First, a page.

Adams, a former Indiana anesthetist and health commissioner, was re-elected as a surgeon general for a four-year term in September 2017. He was only the second African American to hold this position. He would eventually play a key role in communicating public health measures to prevent Covid-19, especially among minority communities ravaged by the virus. But Adams has been criticized by Democrats for saying he hasn’t done enough to roll back President Donald Trump’s efforts to downplay the pandemic.
His inauguration day will cut his tenure by roughly six months and will likely leave Biden for weeks without a resident surgeon general as incoming government steps up its Covid-19 response.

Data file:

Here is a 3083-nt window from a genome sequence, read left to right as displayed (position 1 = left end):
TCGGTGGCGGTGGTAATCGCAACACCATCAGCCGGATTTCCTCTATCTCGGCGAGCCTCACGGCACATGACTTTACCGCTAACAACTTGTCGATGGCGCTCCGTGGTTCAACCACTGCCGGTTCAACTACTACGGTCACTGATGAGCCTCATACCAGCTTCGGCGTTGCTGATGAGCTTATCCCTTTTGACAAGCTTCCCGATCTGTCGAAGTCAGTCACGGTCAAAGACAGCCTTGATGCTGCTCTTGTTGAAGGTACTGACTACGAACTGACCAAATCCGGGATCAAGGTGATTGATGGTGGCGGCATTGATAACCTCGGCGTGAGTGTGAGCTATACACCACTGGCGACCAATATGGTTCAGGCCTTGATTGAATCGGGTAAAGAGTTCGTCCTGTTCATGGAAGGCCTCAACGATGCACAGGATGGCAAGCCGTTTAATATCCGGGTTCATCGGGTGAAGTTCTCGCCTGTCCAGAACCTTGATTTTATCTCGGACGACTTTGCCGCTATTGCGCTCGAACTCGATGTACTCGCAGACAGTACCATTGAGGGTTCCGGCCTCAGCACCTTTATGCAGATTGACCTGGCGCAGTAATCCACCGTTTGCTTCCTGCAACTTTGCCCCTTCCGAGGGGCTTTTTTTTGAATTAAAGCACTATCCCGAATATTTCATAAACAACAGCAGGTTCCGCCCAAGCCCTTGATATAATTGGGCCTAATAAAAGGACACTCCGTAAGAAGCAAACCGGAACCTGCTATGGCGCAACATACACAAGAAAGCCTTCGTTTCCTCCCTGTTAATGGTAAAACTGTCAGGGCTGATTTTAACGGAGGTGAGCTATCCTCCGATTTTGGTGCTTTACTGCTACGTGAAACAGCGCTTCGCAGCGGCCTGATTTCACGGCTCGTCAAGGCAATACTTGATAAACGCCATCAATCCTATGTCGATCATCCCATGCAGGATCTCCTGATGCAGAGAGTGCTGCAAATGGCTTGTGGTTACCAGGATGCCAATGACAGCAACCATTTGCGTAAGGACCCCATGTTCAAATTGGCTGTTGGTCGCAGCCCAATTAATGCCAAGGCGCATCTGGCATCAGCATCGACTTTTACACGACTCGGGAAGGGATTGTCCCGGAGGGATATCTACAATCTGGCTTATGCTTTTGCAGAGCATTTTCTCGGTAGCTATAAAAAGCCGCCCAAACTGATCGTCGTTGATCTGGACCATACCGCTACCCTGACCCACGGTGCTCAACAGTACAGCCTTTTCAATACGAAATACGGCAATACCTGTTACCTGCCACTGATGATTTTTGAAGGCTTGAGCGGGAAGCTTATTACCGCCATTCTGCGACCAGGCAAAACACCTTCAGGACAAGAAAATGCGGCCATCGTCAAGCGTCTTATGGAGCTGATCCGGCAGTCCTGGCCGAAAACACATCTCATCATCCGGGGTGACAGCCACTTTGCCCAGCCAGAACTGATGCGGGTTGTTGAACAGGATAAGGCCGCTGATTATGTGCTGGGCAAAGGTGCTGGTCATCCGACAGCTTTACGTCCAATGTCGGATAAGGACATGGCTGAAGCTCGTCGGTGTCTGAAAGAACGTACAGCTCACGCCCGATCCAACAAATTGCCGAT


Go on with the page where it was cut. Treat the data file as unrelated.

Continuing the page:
Biden’s candidate for the role, Vivek Murthy, who previously held the job during the Obama administration as well as Biden’s other health picks, is waiting to be scheduled for his Senate confirmation hearings.
A spokesman for the Biden transition declined to comment on who would replace Adams in the meantime, though an announcement could be made as early as Wednesday afternoon.
The Washington Post first reported on Adams’ exit, as well as plans to bypass Assistant Surgeon General Erica Schwartz for the interim role.
Trump also fired Murthy as surgeon general shortly after his tenure, after Murthy served in that role for a little over two years. The move angered the Democrats at the time, who claimed the role should remain free from politics.
Murthy will return to work with a promise of increased responsibility and leadership in managing the pandemic through the Biden administration.
Murthy was a close confidante of Biden during the campaign. He was instrumental in drawing up his Covid-19 plans and has informed Biden about the virus several times a week since the early months of the pandemic.